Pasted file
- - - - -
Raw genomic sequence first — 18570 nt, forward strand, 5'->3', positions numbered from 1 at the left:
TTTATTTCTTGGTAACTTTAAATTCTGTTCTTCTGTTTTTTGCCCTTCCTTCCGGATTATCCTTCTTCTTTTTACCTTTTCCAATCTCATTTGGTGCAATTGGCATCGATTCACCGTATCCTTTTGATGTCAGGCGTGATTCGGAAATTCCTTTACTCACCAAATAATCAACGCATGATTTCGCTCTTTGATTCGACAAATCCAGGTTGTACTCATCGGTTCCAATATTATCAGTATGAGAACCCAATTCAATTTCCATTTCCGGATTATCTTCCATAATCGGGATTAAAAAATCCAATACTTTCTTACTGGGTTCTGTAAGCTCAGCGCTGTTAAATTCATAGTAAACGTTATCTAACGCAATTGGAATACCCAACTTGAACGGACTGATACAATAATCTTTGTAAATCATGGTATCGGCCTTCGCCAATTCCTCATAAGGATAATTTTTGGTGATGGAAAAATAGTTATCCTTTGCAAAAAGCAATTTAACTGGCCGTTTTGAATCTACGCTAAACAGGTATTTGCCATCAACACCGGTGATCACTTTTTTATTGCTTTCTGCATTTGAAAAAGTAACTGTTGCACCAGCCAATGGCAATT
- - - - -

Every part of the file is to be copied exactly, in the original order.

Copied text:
Raw genomic sequence first — 18570 nt, forward strand, 5'->3', positions numbered from 1 at the left:
TTTATTTCTTGGTAACTTTAAATTCTGTTCTTCTGTTTTTTGCCCTTCCTTCCGGATTATCCTTCTTCTTTTTACCTTTTCCAATCTCATTTGGTGCAATTGGCATCGATTCACCGTATCCTTTTGATGTCAGGCGTGATTCGGAAATTCCTTTACTCACCAAATAATCAACGCATGATTTCGCTCTTTGATTCGACAAATCCAGGTTGTACTCATCGGTTCCAATATTATCAGTATGAGAACCCAATTCAATTTCCATTTCCGGATTATCTTCCATAATCGGGATTAAAAAATCCAATACTTTCTTACTGGGTTCTGTAAGCTCAGCGCTGTTAAATTCATAGTAAACGTTATCTAACGCAATTGGAATACCCAACTTGAACGGACTGATACAATAATCTTTGTAAATCATGGTATCGGCCTTCGCCAATTCCTCATAAGGATAATTTTTGGTGATGGAAAAATAGTTATCCTTTGCAAAAAGCAATTTAACTGGCCGTTTTGAATCTACGCTAAACAGGTATTTGCCATCAACACCGGTGATCACTTTTTTATTGCTTTCTGCATTTGAAAAAGTAACTGTTGCACCAGCCAATGGCAATT